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All new cars should be EV by 2027, says Sydney think tank

Urban policy think tank Committee for Sydney is proposing all new cars sold in the Harbour City must be electric as soon as five years from now.

Its Decarbonising Sydney report published last week suggested a faster ramping-up for EVs than currently forecast was needed, calling for the end of new petrol and diesel vehicle sales from 2027 – eight years before the ACT’s already ambitious target.

That would mean about 30 per cent of the passenger fleet would be EV by the end of this decade, around double the exisiting government goal.

The existing Government-backed NSW EV Strategy aims for EVs to make up half of all new car sales by 2030, leading to 15 per cent of the total passenger fleet being electric by that time.

After the power grid itself, transport is the largest source of emissions in Sydney, with road transport accounting for 88 per cent of this total.

“If electric vehicles carry the vast bulk of achieving the 2030 target [to halve emissions from 2005 levels], 100 per cent of passenger car sales will need to be EVs in 2027, leading to approximately 850,000 passenger EVs on the road by 2030,” the report said.

That’s up from a target of around 470,000 under the current policy framework.

The Committee for Sydney does call this suggestion a “stretch target”, and acknowledges headwinds such as ongoing supply shortages, high EV prices, and lingering range anxiety.

Its report calls for “a range of policies, subsidies and awareness campaigns, and regulations that favour EVs – along the lines of the fuel efficiency standards” such as those put on the table by the Federal Government this month.

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The Committee called for a national scheme to help people buy EVs, which remain significantly more expensive upfront.

The current NSW State-based EV rebate is $3000 for EVs under $68,750, and comes alongside a stamp duty waiver, but the Committee claims this falls short of the international average.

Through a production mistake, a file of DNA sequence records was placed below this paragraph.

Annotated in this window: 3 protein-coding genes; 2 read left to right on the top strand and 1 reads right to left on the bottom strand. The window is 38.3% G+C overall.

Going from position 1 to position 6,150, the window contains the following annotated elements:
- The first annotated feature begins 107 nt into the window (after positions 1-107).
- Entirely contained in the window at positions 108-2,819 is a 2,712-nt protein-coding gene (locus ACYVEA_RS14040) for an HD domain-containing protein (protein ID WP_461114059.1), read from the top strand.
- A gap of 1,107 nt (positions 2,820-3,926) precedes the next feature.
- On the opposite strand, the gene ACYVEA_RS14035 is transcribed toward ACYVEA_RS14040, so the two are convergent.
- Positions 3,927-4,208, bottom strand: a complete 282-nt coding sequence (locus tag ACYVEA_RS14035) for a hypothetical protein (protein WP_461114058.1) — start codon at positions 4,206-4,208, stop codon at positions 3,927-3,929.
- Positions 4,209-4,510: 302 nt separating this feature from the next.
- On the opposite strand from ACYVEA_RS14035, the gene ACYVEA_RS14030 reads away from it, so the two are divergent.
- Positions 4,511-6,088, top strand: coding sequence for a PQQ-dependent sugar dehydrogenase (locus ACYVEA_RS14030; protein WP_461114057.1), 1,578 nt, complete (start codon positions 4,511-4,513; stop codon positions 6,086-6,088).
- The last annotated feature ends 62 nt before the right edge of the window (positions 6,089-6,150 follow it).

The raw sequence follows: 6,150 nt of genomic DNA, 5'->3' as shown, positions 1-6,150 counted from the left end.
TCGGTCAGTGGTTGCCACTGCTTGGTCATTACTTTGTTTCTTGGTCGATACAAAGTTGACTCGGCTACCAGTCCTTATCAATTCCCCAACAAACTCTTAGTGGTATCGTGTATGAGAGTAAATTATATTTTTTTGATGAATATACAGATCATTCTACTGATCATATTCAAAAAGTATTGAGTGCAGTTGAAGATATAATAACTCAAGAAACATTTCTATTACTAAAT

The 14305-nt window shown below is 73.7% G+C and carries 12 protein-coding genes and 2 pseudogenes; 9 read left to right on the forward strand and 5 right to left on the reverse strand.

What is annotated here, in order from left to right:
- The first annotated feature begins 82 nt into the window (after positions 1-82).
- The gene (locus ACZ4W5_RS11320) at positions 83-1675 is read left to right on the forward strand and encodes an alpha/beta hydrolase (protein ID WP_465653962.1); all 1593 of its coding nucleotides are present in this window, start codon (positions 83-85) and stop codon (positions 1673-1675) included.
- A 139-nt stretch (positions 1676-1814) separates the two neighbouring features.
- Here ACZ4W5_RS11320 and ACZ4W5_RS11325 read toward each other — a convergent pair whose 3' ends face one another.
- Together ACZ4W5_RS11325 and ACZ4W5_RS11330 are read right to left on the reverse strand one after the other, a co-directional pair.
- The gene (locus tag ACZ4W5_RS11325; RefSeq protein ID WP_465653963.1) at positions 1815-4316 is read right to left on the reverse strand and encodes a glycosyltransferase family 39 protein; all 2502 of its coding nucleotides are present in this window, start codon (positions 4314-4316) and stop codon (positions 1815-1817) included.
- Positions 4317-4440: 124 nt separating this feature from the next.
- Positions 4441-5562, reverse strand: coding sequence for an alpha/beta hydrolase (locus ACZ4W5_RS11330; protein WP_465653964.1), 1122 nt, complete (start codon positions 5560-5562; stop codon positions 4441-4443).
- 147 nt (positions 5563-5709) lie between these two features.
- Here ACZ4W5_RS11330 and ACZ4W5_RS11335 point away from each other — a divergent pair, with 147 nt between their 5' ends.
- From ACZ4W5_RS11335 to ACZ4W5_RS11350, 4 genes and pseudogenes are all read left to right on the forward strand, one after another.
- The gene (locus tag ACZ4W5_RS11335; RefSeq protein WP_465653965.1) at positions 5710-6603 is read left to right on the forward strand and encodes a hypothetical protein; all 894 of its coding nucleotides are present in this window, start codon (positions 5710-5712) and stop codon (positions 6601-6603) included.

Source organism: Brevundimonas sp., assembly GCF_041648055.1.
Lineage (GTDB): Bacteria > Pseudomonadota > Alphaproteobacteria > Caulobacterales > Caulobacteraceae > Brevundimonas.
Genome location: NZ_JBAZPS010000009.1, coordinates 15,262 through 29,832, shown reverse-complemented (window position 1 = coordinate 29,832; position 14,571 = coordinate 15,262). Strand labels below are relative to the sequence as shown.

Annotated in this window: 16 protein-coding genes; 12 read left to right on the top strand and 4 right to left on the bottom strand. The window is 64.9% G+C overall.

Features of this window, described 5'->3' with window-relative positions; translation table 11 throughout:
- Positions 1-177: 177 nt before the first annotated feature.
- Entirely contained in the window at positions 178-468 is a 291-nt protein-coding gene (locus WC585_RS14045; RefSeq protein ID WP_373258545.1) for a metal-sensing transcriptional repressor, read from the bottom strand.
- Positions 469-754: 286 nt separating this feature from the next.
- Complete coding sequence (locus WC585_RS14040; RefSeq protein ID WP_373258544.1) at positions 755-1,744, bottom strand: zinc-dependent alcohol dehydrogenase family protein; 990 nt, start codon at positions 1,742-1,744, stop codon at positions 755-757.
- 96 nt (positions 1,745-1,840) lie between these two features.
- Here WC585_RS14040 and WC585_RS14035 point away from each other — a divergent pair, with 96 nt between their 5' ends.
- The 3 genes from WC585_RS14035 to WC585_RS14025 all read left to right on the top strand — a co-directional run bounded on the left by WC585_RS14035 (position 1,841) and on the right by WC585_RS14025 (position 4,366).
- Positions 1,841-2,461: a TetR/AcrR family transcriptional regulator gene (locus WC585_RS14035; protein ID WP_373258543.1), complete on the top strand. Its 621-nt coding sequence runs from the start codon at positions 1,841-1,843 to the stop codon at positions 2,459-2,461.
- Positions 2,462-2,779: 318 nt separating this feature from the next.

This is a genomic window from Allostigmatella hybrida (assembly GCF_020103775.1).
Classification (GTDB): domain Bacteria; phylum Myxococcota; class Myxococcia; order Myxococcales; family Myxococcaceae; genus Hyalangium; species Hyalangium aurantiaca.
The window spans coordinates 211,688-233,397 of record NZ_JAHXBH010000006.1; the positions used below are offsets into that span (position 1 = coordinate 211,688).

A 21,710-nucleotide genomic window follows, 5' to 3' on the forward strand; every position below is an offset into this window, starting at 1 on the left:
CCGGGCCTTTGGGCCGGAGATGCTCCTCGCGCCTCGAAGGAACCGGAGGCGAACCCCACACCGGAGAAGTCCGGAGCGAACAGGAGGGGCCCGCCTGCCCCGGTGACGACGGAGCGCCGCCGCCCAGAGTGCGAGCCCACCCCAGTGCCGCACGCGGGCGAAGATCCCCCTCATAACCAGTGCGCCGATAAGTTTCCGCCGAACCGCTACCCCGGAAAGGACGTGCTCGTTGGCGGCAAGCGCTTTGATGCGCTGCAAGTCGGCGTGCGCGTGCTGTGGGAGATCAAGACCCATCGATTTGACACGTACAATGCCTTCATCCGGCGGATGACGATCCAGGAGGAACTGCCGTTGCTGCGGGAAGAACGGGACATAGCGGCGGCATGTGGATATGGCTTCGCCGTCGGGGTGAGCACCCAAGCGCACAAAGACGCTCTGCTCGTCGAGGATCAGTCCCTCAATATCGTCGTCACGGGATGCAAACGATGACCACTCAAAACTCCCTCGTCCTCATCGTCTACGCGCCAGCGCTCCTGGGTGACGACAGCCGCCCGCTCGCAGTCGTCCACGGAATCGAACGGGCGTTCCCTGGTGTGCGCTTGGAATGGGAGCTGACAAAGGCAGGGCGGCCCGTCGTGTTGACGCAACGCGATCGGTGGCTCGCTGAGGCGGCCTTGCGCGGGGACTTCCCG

The report also backed the existing NSW Electric Vehicle Strategy in aiming to convert all state and local government fleets to EVs by 2030.

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“Our modelling suggests commercial and government fleets should be converted entirely to electric vehicles by 2030,” the report said, claiming their focus on running costs versus upfront costs made EVs a particularly obvious choice.

General fleets make up almost 10 per cent of all passenger cars, so their conversion would put ~200,000–250,000 EVs on the road, it added.

“Fleets owners replace their vehicles every three to five years, much faster than individual owners (about every 10 years), and base their choice on total cost of ownership rather than upfront price.”

The Committee’s Accelerated Net Zero Transition modelling found Sydney would need up to 11,500 fast chargers and about 42,000 destination chargers by 2030 – “a lot more than currently planned”.

It also called for work to be done to simplify installing chargers in existing apartment car parks – currently a strata nightmare.

Another key, the report found, was to create a “consumer awareness campaign” focused on “the availability and benefits” of electric vehicles, “putting the right information in the right places – particularly ensuring the campaign is tailored to Sydney’s culturally and linguistically diverse community”.

It also called for a state or national strategy with logistics companies and local manufacturers to convert truck fleets, and to introduce a petrol/diesel truck 2035 sales ban.

The report discussed a modal shift in transport, focused on things such as e-bikes and e-scooters, ride-sharing, public transport etc, but said there was no alternative to focusing on private transport.

“Our analysis demonstrates there is no real alternative to EVs replacing petrol/diesel cars on our roads. A shift to alternate forms of transport, and associated reduction in vehicle travel, is offset by population growth so does not avoid as many emissions as switching to EVs,” the report claimed.

“To halve emissions by 2030, the only levers big enough to make a real difference are getting many more electric vehicles on the road, and reducing the carbon intensity of the energy we use,” claimed Committee for Sydney Resilience Program Director Sam Kernaghan.

By 2027 we are forecasting over 65,000 electric vehicles in our network, with 1.3 million by 2040,” added Endeavour Energy CEO Guy Chalkley.

“The current number of 12,000 home batteries is expected to increase more than tenfold to over 140,000 by 2030. In parallel, businesses are driving a rapid take up of industrial solar as they look to cut costs, transition to renewables, and meet sustainability targets.”

The Committee for Sydney bills itself as the peak advocacy and urban policy think tank for Greater Sydney, and is funded by a group of Sydney’s corporations, government departments and cultural institutions.

The Committee for Sydney advisory report was made in collaboration with Ausgrid, Dexus, Endeavour Energy, the Department of Planning and Environment, the Greater Cities Commission, and McKinsey & Company.

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